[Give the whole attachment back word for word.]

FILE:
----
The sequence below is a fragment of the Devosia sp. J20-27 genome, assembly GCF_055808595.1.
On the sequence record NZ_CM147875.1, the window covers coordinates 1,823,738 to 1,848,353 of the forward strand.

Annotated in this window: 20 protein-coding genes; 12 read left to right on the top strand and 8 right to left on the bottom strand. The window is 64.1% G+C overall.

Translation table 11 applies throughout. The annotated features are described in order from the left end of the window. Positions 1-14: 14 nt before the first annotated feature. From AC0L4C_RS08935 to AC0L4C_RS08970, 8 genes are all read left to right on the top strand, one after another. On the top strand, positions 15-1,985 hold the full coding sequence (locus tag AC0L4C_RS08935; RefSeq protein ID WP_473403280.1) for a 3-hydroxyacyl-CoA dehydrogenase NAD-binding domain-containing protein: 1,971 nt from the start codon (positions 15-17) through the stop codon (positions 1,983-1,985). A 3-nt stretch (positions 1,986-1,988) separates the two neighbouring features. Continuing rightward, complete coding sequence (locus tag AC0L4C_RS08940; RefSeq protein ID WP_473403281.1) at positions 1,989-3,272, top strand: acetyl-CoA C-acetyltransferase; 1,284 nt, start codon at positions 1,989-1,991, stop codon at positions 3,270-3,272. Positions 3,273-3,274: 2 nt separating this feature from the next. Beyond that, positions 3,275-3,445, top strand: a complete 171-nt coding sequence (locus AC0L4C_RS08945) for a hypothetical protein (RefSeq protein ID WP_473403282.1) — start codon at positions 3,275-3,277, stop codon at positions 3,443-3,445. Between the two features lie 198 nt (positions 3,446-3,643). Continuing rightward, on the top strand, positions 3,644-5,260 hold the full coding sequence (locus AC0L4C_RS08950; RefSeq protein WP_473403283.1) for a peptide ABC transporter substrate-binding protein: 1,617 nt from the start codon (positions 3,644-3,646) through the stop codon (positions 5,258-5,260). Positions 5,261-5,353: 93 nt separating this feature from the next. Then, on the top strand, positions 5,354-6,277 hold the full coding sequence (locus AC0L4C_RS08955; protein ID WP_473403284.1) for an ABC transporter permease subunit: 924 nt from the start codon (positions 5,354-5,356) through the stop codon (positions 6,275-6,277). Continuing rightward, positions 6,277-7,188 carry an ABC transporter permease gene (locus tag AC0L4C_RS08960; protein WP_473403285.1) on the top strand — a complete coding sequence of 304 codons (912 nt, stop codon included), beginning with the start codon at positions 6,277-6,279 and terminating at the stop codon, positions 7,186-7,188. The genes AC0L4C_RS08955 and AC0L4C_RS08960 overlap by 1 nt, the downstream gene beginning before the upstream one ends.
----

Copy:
The sequence below is a fragment of the Devosia sp. J20-27 genome, assembly GCF_055808595.1.
On the sequence record NZ_CM147875.1, the window covers coordinates 1,823,738 to 1,848,353 of the forward strand.

Annotated in this window: 20 protein-coding genes; 12 read left to right on the top strand and 8 right to left on the bottom strand. The window is 64.1% G+C overall.

Translation table 11 applies throughout. The annotated features are described in order from the left end of the window. Positions 1-14: 14 nt before the first annotated feature. From AC0L4C_RS08935 to AC0L4C_RS08970, 8 genes are all read left to right on the top strand, one after another. On the top strand, positions 15-1,985 hold the full coding sequence (locus tag AC0L4C_RS08935; RefSeq protein ID WP_473403280.1) for a 3-hydroxyacyl-CoA dehydrogenase NAD-binding domain-containing protein: 1,971 nt from the start codon (positions 15-17) through the stop codon (positions 1,983-1,985). A 3-nt stretch (positions 1,986-1,988) separates the two neighbouring features. Continuing rightward, complete coding sequence (locus tag AC0L4C_RS08940; RefSeq protein ID WP_473403281.1) at positions 1,989-3,272, top strand: acetyl-CoA C-acetyltransferase; 1,284 nt, start codon at positions 1,989-1,991, stop codon at positions 3,270-3,272. Positions 3,273-3,274: 2 nt separating this feature from the next. Beyond that, positions 3,275-3,445, top strand: a complete 171-nt coding sequence (locus AC0L4C_RS08945) for a hypothetical protein (RefSeq protein ID WP_473403282.1) — start codon at positions 3,275-3,277, stop codon at positions 3,443-3,445. Between the two features lie 198 nt (positions 3,446-3,643). Continuing rightward, on the top strand, positions 3,644-5,260 hold the full coding sequence (locus AC0L4C_RS08950; RefSeq protein WP_473403283.1) for a peptide ABC transporter substrate-binding protein: 1,617 nt from the start codon (positions 3,644-3,646) through the stop codon (positions 5,258-5,260). Positions 5,261-5,353: 93 nt separating this feature from the next. Then, on the top strand, positions 5,354-6,277 hold the full coding sequence (locus AC0L4C_RS08955; protein ID WP_473403284.1) for an ABC transporter permease subunit: 924 nt from the start codon (positions 5,354-5,356) through the stop codon (positions 6,275-6,277). Continuing rightward, positions 6,277-7,188 carry an ABC transporter permease gene (locus tag AC0L4C_RS08960; protein WP_473403285.1) on the top strand — a complete coding sequence of 304 codons (912 nt, stop codon included), beginning with the start codon at positions 6,277-6,279 and terminating at the stop codon, positions 7,186-7,188. The genes AC0L4C_RS08955 and AC0L4C_RS08960 overlap by 1 nt, the downstream gene beginning before the upstream one ends.